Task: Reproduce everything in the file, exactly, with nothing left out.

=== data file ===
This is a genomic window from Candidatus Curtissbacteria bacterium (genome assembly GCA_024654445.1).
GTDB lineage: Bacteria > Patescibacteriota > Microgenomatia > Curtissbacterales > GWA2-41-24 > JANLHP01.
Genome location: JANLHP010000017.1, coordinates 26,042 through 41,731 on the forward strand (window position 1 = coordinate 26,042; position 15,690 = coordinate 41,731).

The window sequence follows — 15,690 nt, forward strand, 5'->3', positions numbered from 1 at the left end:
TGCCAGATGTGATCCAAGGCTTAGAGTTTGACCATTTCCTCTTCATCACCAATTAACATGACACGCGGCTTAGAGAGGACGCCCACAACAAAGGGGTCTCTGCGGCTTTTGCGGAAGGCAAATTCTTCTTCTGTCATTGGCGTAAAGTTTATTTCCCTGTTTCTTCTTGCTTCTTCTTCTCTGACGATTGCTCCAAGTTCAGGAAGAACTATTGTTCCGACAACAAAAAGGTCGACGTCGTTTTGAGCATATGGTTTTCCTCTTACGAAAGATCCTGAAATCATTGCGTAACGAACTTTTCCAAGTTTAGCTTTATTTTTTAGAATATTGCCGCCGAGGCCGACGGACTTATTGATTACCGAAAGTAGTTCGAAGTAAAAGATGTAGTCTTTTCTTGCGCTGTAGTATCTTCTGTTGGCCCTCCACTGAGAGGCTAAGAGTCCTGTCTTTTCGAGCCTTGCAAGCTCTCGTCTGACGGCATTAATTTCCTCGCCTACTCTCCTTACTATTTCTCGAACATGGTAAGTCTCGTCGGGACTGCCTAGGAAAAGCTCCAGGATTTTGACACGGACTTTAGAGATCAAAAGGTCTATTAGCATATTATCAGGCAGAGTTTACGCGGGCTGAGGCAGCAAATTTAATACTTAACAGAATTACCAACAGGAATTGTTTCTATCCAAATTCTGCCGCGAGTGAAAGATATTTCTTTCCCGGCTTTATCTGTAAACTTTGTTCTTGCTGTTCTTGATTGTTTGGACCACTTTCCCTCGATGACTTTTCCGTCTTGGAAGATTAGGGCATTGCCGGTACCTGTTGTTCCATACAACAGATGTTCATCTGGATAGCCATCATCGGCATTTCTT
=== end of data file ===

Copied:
This is a genomic window from Candidatus Curtissbacteria bacterium (genome assembly GCA_024654445.1).
GTDB lineage: Bacteria > Patescibacteriota > Microgenomatia > Curtissbacterales > GWA2-41-24 > JANLHP01.
Genome location: JANLHP010000017.1, coordinates 26,042 through 41,731 on the forward strand (window position 1 = coordinate 26,042; position 15,690 = coordinate 41,731).

The window sequence follows — 15,690 nt, forward strand, 5'->3', positions numbered from 1 at the left end:
TGCCAGATGTGATCCAAGGCTTAGAGTTTGACCATTTCCTCTTCATCACCAATTAACATGACACGCGGCTTAGAGAGGACGCCCACAACAAAGGGGTCTCTGCGGCTTTTGCGGAAGGCAAATTCTTCTTCTGTCATTGGCGTAAAGTTTATTTCCCTGTTTCTTCTTGCTTCTTCTTCTCTGACGATTGCTCCAAGTTCAGGAAGAACTATTGTTCCGACAACAAAAAGGTCGACGTCGTTTTGAGCATATGGTTTTCCTCTTACGAAAGATCCTGAAATCATTGCGTAACGAACTTTTCCAAGTTTAGCTTTATTTTTTAGAATATTGCCGCCGAGGCCGACGGACTTATTGATTACCGAAAGTAGTTCGAAGTAAAAGATGTAGTCTTTTCTTGCGCTGTAGTATCTTCTGTTGGCCCTCCACTGAGAGGCTAAGAGTCCTGTCTTTTCGAGCCTTGCAAGCTCTCGTCTGACGGCATTAATTTCCTCGCCTACTCTCCTTACTATTTCTCGAACATGGTAAGTCTCGTCGGGACTGCCTAGGAAAAGCTCCAGGATTTTGACACGGACTTTAGAGATCAAAAGGTCTATTAGCATATTATCAGGCAGAGTTTACGCGGGCTGAGGCAGCAAATTTAATACTTAACAGAATTACCAACAGGAATTGTTTCTATCCAAATTCTGCCGCGAGTGAAAGATATTTCTTTCCCGGCTTTATCTGTAAACTTTGTTCTTGCTGTTCTTGATTGTTTGGACCACTTTCCCTCGATGACTTTTCCGTCTTGGAAGATTAGGGCATTGCCGGTACCTGTTGTTCCATACAACAGATGTTCATCTGGATAGCCATCATCGGCATTTCTT